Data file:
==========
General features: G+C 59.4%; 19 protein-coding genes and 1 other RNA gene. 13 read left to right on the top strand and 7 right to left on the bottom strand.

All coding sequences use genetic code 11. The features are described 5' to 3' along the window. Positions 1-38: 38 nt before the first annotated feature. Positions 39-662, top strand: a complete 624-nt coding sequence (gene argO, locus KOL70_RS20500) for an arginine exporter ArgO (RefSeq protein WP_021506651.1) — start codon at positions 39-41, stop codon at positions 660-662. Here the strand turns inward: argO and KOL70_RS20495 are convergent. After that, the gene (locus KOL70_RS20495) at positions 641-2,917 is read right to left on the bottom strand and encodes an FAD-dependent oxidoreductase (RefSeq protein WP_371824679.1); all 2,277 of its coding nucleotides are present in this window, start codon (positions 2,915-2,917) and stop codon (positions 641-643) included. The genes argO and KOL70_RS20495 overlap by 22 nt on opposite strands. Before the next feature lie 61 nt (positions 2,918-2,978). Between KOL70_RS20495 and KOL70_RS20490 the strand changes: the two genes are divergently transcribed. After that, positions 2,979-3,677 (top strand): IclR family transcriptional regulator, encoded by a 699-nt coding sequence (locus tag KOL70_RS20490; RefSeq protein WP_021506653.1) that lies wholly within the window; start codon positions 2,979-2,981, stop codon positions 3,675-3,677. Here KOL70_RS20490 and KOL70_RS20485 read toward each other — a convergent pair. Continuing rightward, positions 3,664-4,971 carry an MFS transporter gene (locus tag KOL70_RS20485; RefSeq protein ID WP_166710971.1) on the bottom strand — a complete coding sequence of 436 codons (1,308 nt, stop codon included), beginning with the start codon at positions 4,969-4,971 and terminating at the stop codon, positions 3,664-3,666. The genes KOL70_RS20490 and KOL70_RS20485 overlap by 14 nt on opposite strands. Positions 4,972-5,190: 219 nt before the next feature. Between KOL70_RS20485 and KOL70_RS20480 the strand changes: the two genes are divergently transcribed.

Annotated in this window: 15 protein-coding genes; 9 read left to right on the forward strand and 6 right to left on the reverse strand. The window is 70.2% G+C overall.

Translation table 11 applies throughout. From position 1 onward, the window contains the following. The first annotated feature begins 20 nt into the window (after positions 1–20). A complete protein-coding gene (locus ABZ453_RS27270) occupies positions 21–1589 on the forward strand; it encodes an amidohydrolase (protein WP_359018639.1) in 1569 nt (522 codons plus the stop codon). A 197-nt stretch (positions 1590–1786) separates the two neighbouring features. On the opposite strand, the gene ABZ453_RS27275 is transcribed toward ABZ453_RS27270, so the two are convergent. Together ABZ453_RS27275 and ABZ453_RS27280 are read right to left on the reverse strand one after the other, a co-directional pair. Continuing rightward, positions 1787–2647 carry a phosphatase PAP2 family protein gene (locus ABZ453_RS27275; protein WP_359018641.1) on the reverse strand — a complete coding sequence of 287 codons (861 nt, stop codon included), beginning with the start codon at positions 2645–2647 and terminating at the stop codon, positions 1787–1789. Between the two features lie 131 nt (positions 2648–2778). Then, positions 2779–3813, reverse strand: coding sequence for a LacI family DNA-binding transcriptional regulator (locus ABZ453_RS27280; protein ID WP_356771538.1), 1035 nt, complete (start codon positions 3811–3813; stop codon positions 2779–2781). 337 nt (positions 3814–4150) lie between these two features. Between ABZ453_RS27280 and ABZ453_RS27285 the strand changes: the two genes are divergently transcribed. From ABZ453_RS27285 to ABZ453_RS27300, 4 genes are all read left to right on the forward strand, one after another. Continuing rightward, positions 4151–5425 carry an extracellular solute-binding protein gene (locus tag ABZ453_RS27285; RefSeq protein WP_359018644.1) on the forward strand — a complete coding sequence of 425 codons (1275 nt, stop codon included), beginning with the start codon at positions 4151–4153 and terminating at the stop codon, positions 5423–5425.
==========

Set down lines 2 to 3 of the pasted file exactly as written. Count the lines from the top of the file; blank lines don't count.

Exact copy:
All coding sequences use genetic code 11. The features are described 5' to 3' along the window. Positions 1-38: 38 nt before the first annotated feature. Positions 39-662, top strand: a complete 624-nt coding sequence (gene argO, locus KOL70_RS20500) for an arginine exporter ArgO (RefSeq protein WP_021506651.1) — start codon at positions 39-41, stop codon at positions 660-662. Here the strand turns inward: argO and KOL70_RS20495 are convergent. After that, the gene (locus KOL70_RS20495) at positions 641-2,917 is read right to left on the bottom strand and encodes an FAD-dependent oxidoreductase (RefSeq protein WP_371824679.1); all 2,277 of its coding nucleotides are present in this window, start codon (positions 2,915-2,917) and stop codon (positions 641-643) included. The genes argO and KOL70_RS20495 overlap by 22 nt on opposite strands. Before the next feature lie 61 nt (positions 2,918-2,978). Between KOL70_RS20495 and KOL70_RS20490 the strand changes: the two genes are divergently transcribed. After that, positions 2,979-3,677 (top strand): IclR family transcriptional regulator, encoded by a 699-nt coding sequence (locus tag KOL70_RS20490; RefSeq protein WP_021506653.1) that lies wholly within the window; start codon positions 2,979-2,981, stop codon positions 3,675-3,677. Here KOL70_RS20490 and KOL70_RS20485 read toward each other — a convergent pair. Continuing rightward, positions 3,664-4,971 carry an MFS transporter gene (locus tag KOL70_RS20485; RefSeq protein ID WP_166710971.1) on the bottom strand — a complete coding sequence of 436 codons (1,308 nt, stop codon included), beginning with the start codon at positions 4,969-4,971 and terminating at the stop codon, positions 3,664-3,666. The genes KOL70_RS20490 and KOL70_RS20485 overlap by 14 nt on opposite strands. Positions 4,972-5,190: 219 nt before the next feature. Between KOL70_RS20485 and KOL70_RS20480 the strand changes: the two genes are divergently transcribed.

Annotated in this window: 15 protein-coding genes; 9 read left to right on the forward strand and 6 right to left on the reverse strand. The window is 70.2% G+C overall.